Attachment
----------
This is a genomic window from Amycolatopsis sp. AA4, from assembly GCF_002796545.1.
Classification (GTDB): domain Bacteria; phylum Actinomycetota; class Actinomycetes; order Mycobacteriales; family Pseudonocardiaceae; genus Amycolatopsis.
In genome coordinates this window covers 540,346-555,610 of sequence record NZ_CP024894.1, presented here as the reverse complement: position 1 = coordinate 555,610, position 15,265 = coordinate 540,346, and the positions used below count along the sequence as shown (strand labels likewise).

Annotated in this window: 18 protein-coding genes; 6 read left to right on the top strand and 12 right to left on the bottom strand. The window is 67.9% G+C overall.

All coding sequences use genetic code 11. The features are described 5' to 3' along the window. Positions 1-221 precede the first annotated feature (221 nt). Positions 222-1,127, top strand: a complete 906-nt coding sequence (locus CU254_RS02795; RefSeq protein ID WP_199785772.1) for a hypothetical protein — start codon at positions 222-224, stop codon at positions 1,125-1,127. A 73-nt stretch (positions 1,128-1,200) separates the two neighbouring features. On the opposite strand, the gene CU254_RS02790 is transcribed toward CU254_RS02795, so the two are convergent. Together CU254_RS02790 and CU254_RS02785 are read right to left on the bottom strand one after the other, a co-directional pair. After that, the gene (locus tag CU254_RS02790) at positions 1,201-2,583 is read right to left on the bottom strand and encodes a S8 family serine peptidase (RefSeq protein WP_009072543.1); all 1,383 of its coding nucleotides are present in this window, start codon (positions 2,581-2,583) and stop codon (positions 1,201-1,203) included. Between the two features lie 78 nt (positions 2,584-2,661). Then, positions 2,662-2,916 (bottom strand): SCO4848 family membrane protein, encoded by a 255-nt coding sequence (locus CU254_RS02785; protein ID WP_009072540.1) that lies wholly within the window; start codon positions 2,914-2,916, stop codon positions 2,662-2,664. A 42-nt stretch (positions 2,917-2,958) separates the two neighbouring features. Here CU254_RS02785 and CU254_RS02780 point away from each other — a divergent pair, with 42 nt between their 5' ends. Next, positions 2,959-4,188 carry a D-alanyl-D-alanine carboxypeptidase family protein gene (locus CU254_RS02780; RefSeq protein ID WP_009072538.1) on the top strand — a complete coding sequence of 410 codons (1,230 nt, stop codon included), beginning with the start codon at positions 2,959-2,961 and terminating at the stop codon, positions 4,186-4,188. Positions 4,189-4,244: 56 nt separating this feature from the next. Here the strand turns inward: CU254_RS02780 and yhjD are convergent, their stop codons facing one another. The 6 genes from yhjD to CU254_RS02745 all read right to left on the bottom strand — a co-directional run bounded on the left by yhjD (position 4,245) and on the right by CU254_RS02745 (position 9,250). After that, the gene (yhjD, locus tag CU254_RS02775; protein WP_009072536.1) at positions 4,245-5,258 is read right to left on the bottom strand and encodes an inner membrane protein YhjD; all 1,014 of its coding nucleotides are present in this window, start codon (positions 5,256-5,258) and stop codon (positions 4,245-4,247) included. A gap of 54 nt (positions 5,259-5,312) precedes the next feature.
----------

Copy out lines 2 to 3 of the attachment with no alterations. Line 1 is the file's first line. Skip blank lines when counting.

Classification (GTDB): domain Bacteria; phylum Actinomycetota; class Actinomycetes; order Mycobacteriales; family Pseudonocardiaceae; genus Amycolatopsis.
In genome coordinates this window covers 540,346-555,610 of sequence record NZ_CP024894.1, presented here as the reverse complement: position 1 = coordinate 555,610, position 15,265 = coordinate 540,346, and the positions used below count along the sequence as shown (strand labels likewise).